A scientific statement released by the American Heart Association (AHA) highlights the gap in treatment for women at risk of heart attacks. The statement emphasizes the existence of a knowledge gap in how healthcare professionals currently diagnose and treat coronary artery spasms, spontaneous coronary artery dissection, and microvascular coronary artery disease.
Mortality rates for coronary heart disease are higher for women than men, and yet women are still undertreated and generally seek treatment later than men. There are many reasons for the delayed treatment; the central one being that women’s hearts are different than men’s, and as a result their symptoms can make it hard to diagnose correctly. Generally, women do not experience coronary heart failure (CHD) symptoms as apparent as men; some women may only experience shortness of breath, nausea, or flu-like symptoms.
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The statement also attributed behavioral issues in women as reasons for the treatment gap. Women often do not make their personal health a priority, the authors noted, which may be a factor in the higher number of heart disease-related deaths over men. In addition, more women have depression associated with heart disease, which can deter their treatment. Factors such as work and family responsibilities, and lack of support also affect women’s likelihood of completing cardiac rehabilitation.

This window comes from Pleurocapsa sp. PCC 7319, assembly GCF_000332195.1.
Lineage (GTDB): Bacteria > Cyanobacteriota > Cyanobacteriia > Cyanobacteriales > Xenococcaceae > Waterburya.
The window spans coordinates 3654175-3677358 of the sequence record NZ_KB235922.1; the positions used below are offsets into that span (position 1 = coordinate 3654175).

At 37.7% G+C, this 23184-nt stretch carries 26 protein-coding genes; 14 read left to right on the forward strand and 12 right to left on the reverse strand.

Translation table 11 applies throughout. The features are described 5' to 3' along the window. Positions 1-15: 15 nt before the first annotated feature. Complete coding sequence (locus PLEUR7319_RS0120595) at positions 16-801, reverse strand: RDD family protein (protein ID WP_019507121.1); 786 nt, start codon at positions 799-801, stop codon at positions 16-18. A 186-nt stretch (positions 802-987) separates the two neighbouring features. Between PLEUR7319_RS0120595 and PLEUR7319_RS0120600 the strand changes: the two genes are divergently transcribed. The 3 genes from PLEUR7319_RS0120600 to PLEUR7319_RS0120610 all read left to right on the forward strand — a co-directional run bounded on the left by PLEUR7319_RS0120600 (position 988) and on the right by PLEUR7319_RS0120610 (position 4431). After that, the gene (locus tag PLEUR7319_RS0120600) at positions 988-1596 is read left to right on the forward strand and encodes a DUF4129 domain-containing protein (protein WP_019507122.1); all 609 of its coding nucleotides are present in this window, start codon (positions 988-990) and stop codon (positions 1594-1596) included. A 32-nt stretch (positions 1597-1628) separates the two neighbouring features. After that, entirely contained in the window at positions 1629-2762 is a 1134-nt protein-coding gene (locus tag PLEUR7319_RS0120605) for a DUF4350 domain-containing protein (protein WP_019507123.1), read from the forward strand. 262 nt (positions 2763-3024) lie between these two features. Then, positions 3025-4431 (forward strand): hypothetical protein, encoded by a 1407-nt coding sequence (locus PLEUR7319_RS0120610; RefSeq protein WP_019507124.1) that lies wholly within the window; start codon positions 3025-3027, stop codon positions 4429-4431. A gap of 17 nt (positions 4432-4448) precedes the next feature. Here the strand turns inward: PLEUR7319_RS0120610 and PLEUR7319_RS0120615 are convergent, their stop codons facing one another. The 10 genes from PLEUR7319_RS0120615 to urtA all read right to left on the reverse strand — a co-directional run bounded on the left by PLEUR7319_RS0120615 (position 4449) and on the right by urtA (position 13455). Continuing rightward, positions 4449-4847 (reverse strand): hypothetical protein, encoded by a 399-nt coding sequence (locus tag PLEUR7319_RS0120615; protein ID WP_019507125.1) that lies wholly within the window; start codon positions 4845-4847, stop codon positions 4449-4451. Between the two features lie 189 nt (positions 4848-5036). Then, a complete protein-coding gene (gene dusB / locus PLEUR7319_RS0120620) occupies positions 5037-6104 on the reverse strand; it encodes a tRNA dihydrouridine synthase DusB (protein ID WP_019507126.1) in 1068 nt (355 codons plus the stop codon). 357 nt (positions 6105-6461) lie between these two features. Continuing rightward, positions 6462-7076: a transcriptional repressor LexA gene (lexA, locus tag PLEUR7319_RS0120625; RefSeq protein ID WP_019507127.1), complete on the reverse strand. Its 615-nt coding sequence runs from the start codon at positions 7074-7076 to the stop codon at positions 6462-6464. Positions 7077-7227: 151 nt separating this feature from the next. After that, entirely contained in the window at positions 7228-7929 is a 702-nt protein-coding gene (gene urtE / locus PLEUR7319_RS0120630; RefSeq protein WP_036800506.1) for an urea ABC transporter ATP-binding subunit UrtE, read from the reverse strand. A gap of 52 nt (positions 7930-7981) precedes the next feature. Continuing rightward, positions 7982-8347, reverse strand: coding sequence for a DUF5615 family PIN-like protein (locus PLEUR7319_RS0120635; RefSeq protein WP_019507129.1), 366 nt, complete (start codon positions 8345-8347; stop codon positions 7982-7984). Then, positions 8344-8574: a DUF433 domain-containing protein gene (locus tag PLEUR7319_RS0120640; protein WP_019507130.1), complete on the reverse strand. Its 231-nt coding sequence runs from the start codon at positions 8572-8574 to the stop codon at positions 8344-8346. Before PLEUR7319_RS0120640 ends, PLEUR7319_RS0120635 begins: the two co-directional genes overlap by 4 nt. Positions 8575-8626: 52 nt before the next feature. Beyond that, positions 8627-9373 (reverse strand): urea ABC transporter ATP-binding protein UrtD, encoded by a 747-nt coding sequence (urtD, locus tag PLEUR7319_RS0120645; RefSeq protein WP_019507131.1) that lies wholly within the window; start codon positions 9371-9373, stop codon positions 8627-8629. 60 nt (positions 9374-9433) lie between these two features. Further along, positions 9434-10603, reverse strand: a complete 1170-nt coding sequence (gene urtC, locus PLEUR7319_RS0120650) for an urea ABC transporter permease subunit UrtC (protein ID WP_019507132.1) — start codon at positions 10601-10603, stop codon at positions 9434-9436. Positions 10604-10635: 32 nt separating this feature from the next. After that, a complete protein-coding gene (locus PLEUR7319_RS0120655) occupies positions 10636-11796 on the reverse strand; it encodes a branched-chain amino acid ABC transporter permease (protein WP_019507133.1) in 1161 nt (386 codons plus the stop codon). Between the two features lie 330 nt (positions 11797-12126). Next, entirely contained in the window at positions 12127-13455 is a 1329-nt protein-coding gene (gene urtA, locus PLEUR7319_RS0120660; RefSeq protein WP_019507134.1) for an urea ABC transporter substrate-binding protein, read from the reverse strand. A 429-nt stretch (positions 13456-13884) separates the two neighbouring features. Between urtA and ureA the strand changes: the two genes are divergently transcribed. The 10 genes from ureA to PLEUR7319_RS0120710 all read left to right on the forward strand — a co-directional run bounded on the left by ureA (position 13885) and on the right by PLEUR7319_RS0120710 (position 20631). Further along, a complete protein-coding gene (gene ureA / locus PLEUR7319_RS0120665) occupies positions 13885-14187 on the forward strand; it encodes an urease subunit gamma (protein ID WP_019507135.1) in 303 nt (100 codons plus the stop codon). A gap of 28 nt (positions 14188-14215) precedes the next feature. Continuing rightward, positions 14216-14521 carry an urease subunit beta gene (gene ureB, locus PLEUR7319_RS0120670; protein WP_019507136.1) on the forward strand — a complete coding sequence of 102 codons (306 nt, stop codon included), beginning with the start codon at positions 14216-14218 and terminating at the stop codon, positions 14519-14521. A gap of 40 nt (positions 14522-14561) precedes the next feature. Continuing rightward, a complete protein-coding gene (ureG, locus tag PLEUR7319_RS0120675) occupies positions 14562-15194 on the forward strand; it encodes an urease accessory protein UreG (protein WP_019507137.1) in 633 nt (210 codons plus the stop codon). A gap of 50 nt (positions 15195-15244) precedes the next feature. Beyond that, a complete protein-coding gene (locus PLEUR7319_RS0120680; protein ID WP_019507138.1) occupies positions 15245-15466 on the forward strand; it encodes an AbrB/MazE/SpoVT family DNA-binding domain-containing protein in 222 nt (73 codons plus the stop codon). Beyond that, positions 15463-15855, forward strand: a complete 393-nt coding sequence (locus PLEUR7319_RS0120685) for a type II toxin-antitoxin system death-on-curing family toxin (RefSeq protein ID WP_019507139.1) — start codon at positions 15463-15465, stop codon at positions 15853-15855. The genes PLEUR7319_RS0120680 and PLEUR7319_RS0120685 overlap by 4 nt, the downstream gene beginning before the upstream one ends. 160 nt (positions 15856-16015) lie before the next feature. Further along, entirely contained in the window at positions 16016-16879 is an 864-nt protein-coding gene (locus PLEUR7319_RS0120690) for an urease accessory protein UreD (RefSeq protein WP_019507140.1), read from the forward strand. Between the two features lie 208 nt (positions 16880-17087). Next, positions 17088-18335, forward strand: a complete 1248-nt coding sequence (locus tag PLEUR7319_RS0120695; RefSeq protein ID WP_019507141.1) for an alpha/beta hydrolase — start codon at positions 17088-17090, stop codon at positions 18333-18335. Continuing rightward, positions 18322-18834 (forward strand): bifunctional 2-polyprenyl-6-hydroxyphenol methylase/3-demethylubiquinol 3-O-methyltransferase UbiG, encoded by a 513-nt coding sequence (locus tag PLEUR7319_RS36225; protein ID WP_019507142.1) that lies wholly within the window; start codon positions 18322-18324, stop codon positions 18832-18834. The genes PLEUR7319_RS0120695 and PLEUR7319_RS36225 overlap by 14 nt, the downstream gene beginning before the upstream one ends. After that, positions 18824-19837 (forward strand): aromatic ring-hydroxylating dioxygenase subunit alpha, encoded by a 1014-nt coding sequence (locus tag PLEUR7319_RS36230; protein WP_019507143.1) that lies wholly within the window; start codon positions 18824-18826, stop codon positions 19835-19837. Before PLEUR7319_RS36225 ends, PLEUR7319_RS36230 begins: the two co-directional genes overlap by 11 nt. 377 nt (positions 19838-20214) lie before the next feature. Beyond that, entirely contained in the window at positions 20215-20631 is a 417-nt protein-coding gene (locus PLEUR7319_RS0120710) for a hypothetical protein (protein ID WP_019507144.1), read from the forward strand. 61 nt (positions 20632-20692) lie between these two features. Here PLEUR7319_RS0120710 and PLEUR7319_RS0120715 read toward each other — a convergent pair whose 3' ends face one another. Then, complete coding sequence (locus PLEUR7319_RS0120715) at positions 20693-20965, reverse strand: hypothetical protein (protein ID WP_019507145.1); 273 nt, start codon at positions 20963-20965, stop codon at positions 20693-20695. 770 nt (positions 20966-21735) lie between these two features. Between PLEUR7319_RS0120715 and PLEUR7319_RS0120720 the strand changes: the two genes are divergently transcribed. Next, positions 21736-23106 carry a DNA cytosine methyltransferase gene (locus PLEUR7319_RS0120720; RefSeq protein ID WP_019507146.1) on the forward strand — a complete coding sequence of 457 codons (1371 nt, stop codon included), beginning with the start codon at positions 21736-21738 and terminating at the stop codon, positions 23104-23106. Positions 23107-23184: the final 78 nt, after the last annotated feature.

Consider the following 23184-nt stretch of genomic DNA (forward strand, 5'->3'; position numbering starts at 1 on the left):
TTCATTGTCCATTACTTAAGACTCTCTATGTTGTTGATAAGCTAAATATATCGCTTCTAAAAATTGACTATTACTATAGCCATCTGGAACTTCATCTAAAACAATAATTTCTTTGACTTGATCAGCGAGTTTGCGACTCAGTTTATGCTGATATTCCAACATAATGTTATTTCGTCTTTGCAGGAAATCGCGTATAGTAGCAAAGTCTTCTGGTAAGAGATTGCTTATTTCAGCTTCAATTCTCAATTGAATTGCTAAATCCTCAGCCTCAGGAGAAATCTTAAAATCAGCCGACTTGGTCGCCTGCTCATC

The authors call for an increase in the number of cardiovascular clinical studies that focus on women in order to better understand the gender disparities of heart disease. “These symptoms can be very challenging for the patient and the medical profession. Women tend to under recognize or deny them,” said Dr. Mehta. Although causes of heart attacks may be the same between the genders, more cases of spontaneous coronary artery dissection are reported in women than men. The exact reasons for this are unknown, underlining the need for further research.
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